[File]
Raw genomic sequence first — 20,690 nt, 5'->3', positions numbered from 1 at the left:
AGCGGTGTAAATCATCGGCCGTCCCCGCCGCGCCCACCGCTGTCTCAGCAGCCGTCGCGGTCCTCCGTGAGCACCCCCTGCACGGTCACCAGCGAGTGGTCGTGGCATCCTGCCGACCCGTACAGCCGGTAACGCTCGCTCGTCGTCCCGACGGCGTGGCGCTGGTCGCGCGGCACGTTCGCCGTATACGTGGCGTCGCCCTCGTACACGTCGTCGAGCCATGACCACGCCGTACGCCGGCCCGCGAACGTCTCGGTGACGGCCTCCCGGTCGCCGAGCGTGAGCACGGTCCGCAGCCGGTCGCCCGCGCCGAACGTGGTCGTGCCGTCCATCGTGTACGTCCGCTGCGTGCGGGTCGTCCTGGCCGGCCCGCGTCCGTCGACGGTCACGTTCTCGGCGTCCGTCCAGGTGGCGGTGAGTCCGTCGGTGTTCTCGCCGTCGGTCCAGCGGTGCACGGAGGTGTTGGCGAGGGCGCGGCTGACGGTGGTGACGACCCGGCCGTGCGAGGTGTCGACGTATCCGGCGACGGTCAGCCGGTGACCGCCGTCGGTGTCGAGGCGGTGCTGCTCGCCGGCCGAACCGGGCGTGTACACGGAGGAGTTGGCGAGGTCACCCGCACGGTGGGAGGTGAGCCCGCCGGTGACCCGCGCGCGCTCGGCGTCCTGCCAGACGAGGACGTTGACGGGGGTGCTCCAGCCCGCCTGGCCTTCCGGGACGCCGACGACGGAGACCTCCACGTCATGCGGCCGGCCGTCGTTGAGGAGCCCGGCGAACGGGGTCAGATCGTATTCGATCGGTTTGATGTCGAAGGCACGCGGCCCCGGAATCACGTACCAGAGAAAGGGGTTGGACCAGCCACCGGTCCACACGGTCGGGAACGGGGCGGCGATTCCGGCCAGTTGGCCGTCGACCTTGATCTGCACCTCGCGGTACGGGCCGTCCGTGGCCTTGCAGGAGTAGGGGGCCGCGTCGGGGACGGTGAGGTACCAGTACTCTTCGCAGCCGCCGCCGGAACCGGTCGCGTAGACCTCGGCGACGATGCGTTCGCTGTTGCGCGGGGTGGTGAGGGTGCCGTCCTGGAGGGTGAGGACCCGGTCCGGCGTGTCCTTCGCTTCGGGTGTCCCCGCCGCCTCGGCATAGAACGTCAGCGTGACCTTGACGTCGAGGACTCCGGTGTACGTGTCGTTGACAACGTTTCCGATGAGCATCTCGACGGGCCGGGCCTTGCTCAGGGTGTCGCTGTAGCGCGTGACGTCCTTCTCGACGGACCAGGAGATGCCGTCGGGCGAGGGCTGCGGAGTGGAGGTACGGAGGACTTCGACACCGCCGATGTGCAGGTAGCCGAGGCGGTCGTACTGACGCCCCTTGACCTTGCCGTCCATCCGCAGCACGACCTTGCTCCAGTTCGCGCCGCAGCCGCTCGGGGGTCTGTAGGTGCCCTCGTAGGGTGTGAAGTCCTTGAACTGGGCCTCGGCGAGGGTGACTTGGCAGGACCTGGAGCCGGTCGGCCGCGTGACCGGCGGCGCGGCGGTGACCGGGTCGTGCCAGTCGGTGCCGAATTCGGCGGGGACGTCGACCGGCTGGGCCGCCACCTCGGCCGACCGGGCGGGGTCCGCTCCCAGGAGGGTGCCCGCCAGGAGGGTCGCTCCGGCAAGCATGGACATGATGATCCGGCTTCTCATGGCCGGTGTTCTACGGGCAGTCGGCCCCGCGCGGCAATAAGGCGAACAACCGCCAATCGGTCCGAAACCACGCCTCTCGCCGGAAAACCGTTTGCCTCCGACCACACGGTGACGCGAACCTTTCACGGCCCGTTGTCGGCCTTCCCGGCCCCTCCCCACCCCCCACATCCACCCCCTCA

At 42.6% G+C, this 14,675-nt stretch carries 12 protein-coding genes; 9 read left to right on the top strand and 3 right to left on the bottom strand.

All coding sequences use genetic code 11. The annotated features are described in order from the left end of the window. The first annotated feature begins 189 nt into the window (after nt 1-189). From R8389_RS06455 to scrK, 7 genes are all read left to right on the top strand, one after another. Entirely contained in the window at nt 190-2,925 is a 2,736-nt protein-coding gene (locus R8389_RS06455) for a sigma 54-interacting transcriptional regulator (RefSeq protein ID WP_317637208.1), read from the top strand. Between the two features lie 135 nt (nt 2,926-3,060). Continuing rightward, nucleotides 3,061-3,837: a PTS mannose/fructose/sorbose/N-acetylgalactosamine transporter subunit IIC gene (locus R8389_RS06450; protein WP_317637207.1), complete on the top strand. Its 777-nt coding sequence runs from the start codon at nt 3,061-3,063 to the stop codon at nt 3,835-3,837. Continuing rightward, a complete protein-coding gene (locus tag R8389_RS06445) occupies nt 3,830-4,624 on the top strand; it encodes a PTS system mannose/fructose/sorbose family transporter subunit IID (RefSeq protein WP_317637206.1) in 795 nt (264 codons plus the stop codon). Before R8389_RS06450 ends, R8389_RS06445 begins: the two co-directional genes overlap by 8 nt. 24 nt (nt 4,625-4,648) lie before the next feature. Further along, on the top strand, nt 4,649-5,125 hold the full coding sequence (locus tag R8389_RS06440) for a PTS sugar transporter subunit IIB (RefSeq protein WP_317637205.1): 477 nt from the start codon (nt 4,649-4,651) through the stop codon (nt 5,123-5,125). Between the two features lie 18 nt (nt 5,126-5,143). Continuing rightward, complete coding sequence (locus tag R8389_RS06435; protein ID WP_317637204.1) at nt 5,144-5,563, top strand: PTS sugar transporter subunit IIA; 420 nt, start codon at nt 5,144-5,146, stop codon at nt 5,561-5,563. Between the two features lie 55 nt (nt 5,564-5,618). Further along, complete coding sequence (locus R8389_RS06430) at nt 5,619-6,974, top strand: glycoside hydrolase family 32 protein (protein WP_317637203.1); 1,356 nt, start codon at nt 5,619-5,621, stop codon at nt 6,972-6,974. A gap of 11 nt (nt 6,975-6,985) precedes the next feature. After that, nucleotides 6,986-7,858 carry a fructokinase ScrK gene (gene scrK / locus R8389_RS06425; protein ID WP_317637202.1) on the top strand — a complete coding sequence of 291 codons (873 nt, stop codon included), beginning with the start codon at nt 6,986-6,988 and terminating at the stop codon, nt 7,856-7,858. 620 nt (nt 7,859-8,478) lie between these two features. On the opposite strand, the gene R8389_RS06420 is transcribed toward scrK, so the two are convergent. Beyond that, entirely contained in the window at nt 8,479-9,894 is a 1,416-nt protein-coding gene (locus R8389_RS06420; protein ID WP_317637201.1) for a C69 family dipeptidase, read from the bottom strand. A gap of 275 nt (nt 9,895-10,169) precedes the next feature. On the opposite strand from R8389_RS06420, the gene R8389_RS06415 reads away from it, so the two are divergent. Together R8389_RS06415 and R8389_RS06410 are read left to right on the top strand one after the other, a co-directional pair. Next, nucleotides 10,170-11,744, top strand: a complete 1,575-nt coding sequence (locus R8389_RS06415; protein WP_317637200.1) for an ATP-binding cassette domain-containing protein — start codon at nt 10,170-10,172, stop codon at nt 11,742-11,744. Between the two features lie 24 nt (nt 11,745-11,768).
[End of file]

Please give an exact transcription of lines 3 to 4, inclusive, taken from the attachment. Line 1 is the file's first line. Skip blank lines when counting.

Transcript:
At 42.6% G+C, this 14,675-nt stretch carries 12 protein-coding genes; 9 read left to right on the top strand and 3 right to left on the bottom strand.

All coding sequences use genetic code 11. The annotated features are described in order from the left end of the window. The first annotated feature begins 189 nt into the window (after nt 1-189). From R8389_RS06455 to scrK, 7 genes are all read left to right on the top strand, one after another. Entirely contained in the window at nt 190-2,925 is a 2,736-nt protein-coding gene (locus R8389_RS06455) for a sigma 54-interacting transcriptional regulator (RefSeq protein ID WP_317637208.1), read from the top strand. Between the two features lie 135 nt (nt 2,926-3,060). Continuing rightward, nucleotides 3,061-3,837: a PTS mannose/fructose/sorbose/N-acetylgalactosamine transporter subunit IIC gene (locus R8389_RS06450; protein WP_317637207.1), complete on the top strand. Its 777-nt coding sequence runs from the start codon at nt 3,061-3,063 to the stop codon at nt 3,835-3,837. Continuing rightward, a complete protein-coding gene (locus tag R8389_RS06445) occupies nt 3,830-4,624 on the top strand; it encodes a PTS system mannose/fructose/sorbose family transporter subunit IID (RefSeq protein WP_317637206.1) in 795 nt (264 codons plus the stop codon). Before R8389_RS06450 ends, R8389_RS06445 begins: the two co-directional genes overlap by 8 nt. 24 nt (nt 4,625-4,648) lie before the next feature. Further along, on the top strand, nt 4,649-5,125 hold the full coding sequence (locus tag R8389_RS06440) for a PTS sugar transporter subunit IIB (RefSeq protein WP_317637205.1): 477 nt from the start codon (nt 4,649-4,651) through the stop codon (nt 5,123-5,125). Between the two features lie 18 nt (nt 5,126-5,143). Continuing rightward, complete coding sequence (locus tag R8389_RS06435; protein ID WP_317637204.1) at nt 5,144-5,563, top strand: PTS sugar transporter subunit IIA; 420 nt, start codon at nt 5,144-5,146, stop codon at nt 5,561-5,563. Between the two features lie 55 nt (nt 5,564-5,618). Further along, complete coding sequence (locus R8389_RS06430) at nt 5,619-6,974, top strand: glycoside hydrolase family 32 protein (protein WP_317637203.1); 1,356 nt, start codon at nt 5,619-5,621, stop codon at nt 6,972-6,974. A gap of 11 nt (nt 6,975-6,985) precedes the next feature. After that, nucleotides 6,986-7,858 carry a fructokinase ScrK gene (gene scrK / locus R8389_RS06425; protein ID WP_317637202.1) on the top strand — a complete coding sequence of 291 codons (873 nt, stop codon included), beginning with the start codon at nt 6,986-6,988 and terminating at the stop codon, nt 7,856-7,858. 620 nt (nt 7,859-8,478) lie between these two features. On the opposite strand, the gene R8389_RS06420 is transcribed toward scrK, so the two are convergent. Beyond that, entirely contained in the window at nt 8,479-9,894 is a 1,416-nt protein-coding gene (locus R8389_RS06420; protein ID WP_317637201.1) for a C69 family dipeptidase, read from the bottom strand. A gap of 275 nt (nt 9,895-10,169) precedes the next feature. On the opposite strand from R8389_RS06420, the gene R8389_RS06415 reads away from it, so the two are divergent. Together R8389_RS06415 and R8389_RS06410 are read left to right on the top strand one after the other, a co-directional pair. Next, nucleotides 10,170-11,744, top strand: a complete 1,575-nt coding sequence (locus R8389_RS06415; protein WP_317637200.1) for an ATP-binding cassette domain-containing protein — start codon at nt 10,170-10,172, stop codon at nt 11,742-11,744. Between the two features lie 24 nt (nt 11,745-11,768).